Torture the band (in style), vast barren mudflats, fighter pilots, cheerful gloom, and Taye entertains.
This song was a massive hit for Opshop. It peaked at No.3 and spent 42 weeks in the top 40 – kept from No.1 by Atlas’ “Crawl” and Timbaland’s “Give It To Me”. It’s a standard rock video – Opshop performing in a cool industrial setting, while CGI objects start to fall apart. Judging by the YouTube comments, the video seems to be a key trigger point for homesick expats.
Director: Stephen Tolfrey
Nga Taonga Sound & Vision
Paul McLaney “Pick Up the Pieces”
“Pick Up the Pieces” has a lush string accompaniment, as arranged by Graeme Downes. The video captures McLaney at his grand piano (wearing the same gothic “Dunedin” top that was animated in his “Let Me Count the Ways” video). He also goes for a long walk, starting in the city and ending up a tiny speck wandering across a vast barren mudflat.
Revolver “Nice Day”
Revolver’s two previous videos from 2003 were fun, gimmicky videos (the sweaty man sauna; the reverse chocolate-milk spew), but with “Nice Day” they get a lot more serious. The song is a scorching rock ‘n’ roll explosion and the detailed and dramatic animated video is based around a WWII Japanese pilot. Kids, do you think he’ll safely land his aircraft after his bombing mission? Yeah… As the plane flies over a city, one of the citizens on the street below looks like a dishevelled Courtney Love.
Director: Simon Crane
SJD “Beautiful Haze”
At first glance, this just seems like another “torture the band” video – as SJD and band perform, various objects are thrown at them. But it’s a bit more complex. The video is shot at night, with the twinkling lights of the harbour bridge in bokeh blur in the background. And the sense of calm amongst the chaos is a direct reflection of the song itself. The video clever takes a novelty concept and makes it artistic. There’s lots of technical info about the video shoot on this forum discussion.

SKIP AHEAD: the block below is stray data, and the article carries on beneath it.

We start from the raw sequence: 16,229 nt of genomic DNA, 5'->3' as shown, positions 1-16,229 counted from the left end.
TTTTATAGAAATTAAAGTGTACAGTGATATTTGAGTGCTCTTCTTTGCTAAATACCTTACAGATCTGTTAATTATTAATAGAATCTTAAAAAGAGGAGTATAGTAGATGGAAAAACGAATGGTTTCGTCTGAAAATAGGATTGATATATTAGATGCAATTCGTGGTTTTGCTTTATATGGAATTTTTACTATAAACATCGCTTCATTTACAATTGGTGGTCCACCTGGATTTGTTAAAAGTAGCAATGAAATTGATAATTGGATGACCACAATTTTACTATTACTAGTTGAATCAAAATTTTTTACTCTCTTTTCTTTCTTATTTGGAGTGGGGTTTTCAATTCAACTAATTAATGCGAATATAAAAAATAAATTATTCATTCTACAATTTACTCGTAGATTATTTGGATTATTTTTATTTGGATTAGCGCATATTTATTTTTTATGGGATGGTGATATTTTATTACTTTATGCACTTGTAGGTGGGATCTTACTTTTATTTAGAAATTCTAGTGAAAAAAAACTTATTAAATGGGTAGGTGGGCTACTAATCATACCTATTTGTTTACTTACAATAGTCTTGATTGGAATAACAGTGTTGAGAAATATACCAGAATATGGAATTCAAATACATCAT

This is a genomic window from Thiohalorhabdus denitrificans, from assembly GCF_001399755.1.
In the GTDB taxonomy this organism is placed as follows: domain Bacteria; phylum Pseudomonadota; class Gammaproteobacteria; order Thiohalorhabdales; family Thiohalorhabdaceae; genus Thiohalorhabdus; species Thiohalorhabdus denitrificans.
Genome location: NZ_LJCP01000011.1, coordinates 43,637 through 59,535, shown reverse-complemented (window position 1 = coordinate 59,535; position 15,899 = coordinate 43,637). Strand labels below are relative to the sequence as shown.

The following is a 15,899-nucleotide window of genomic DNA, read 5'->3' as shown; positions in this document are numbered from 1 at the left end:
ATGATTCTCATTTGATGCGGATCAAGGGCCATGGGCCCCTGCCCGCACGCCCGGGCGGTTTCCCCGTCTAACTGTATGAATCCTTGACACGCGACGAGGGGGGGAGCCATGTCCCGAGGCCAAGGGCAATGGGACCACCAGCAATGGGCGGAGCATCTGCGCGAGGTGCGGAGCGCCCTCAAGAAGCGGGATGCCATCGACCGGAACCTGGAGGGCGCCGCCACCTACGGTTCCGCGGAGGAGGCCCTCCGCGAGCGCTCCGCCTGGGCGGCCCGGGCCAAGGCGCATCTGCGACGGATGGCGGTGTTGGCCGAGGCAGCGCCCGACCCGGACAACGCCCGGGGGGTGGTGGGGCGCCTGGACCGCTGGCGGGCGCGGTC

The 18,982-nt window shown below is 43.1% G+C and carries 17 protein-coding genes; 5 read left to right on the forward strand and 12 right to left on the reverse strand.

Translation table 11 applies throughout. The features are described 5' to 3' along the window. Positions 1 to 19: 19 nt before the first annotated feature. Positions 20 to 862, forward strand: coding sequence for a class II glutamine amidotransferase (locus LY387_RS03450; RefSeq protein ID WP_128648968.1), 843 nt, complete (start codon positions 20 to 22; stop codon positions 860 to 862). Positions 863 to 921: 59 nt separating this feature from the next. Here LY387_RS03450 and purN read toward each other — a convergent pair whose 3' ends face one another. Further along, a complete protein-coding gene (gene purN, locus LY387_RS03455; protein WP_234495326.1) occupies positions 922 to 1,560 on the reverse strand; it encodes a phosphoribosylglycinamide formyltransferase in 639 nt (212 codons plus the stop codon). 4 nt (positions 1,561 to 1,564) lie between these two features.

Director: Lawrence Blankenbyl
Nga Taonga Sound & Vision
Streetwise Scarlet “Hey O”
“This whole damn world is crumbling down,” Streetwise Scarlet sing, in their musically upbeat but lyrically downbeat song. The video puts the black and white band against a colourful background, with the song lyrics sometimes spelled out in playful letters. It’s like a “learning to read” style for little kids. Perhaps they want to emphasise the message of their song without scaring people off with its gloominess.
Taye Williams “Turn It Up”
Guys, it’s Taye from the first series of The X Factor! He was the second contestant to be eliminated, after viewers didn’t take to his R&B version of a Kimbra song. But before that he had a video that may or may not have been funded by NZ On Air. The song is a smooth R&B jam that could actually still work with a fresh remix. The video is set at a house party, which Taye is throwing in his glamorous harbourside house. All the guests have an authentic New Zealand look about them – they’re all nicely groomed but no one is drop dead gorgeous. He ends up canoodling with a party girl who has unsuccessfully tried to use her hair straighteners as a curling iron. It’s more awkward than sexy, like the viewer is stuck on a couch at a party while two other guests hook up.